A Lot or a Little?
What you will—and won't—find in this TV show.
Many positive messages around the topic of illness, including how community -- medical and otherwise -- can give hope and support to those in dire situations.
Positive Role Models
This series shows many medical professionals who approach their jobs with hope, empathy, and trust for their patients -- which is something that not everyone experiences when dealing with illness.
Interviews can occasionally feature some profanity: "a--hole," "s--t," etc.
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Parents Need to Know
Parents need to know that Diagnosis is a medical documentary show about people suffering with rare illnesses that disrupt their day-to-day lives. Subjects are adults, teens, and young children, and their symptoms can often be jarring -- seizures, vomiting, bleeding, etc. The format is like a medical detective show, where the host, Dr. Lisa Sanders, uses her column in the New York Times to solicit potential diagnoses and they are cross-checked by doctors until a satisfactory diagnosis and treatment plan is found. The subject matter may be complex for those who have never experienced or been around chronic illness, but for those who have it might be illuminating, both in terms of seeing how difficult navigating medicine can be and seeing how much support is available outside of one's own community.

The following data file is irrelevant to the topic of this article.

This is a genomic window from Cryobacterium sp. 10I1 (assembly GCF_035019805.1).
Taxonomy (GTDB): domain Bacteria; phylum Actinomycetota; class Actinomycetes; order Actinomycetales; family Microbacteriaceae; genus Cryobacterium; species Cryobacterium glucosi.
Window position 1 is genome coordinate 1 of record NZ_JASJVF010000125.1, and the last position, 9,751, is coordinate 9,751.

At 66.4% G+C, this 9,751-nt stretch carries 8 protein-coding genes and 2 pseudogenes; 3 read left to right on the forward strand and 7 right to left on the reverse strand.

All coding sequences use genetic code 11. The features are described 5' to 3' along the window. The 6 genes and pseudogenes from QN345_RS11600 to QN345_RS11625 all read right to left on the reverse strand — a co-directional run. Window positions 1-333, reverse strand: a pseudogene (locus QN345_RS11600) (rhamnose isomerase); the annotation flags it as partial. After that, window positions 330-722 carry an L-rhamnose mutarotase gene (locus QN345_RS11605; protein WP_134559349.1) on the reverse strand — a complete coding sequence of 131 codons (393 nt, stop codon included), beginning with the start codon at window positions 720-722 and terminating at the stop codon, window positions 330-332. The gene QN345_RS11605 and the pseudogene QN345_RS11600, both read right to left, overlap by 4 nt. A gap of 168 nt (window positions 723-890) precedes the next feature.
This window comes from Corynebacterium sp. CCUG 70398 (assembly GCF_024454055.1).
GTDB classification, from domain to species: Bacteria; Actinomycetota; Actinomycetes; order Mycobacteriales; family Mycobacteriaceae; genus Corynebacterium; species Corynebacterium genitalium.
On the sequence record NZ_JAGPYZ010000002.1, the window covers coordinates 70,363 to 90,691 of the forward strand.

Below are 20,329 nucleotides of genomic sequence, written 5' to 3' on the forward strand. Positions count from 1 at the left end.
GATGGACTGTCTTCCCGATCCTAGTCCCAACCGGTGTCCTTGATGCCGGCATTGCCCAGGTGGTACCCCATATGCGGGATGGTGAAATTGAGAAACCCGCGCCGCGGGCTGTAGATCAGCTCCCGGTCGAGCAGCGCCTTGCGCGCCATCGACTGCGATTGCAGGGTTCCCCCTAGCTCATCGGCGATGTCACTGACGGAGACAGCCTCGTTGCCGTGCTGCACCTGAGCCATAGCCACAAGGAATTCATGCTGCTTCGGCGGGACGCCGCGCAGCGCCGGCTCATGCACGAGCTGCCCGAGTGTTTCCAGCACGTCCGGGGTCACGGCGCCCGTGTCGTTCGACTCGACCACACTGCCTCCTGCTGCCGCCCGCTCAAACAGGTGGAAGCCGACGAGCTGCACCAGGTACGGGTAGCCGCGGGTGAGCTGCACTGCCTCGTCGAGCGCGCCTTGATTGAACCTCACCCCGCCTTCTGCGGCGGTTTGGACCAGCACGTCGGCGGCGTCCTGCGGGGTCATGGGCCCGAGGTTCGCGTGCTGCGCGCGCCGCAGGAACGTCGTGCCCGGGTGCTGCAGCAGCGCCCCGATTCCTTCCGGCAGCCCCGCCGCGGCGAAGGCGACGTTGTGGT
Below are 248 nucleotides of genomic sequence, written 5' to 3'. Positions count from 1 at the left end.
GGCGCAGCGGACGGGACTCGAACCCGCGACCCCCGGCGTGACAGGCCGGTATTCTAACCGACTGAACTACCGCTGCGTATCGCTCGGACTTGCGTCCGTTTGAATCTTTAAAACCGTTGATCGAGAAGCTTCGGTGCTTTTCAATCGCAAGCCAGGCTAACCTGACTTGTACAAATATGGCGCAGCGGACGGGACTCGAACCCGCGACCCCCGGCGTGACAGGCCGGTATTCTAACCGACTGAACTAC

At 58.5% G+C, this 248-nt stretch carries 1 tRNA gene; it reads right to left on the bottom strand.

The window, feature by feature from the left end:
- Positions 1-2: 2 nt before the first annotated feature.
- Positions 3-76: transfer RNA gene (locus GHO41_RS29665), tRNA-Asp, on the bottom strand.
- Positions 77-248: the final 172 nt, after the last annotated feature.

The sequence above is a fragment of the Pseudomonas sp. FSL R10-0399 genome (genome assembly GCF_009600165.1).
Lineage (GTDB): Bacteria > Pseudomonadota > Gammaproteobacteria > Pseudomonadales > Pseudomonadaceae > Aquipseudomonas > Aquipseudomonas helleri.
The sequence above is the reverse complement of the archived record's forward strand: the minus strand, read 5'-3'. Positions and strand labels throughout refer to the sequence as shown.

Is It Any Good?
One of the least talked about side-effects of being sick is the loneliness and desperation that can accompany it, which this series respectfully understands. Everyone wants to feel good and be healthy, but there can be many roadblocks to good health, including personal, medical and financial ones. Often, the longer someone is suffering with a form of illness, the more that loneliness or desperation increases, and for people with chronic illnesses that are difficult to classify, like those featured on Diagnosis, the emotional strain can be enormous.
The medical mystery aspect of the show can be compelling, but the most powerful part of Diagnosis is seeing people with chronic illness and their families discover that there people throughout the world that are eager to help them, whether with medical expertise, shared experience, or just compassion and community. The show's brand of entertainment might not be for everyone, but for some viewers, seeing sick people instilled with hope might be a revelation.
Did we miss something on diversity?
Research shows a connection between kids' healthy self-esteem and positive portrayals in media. That's why we've added a new "Diverse Representations" section to our reviews that will be rolling out on an ongoing basis. You can help us help kids by suggesting a diversity update.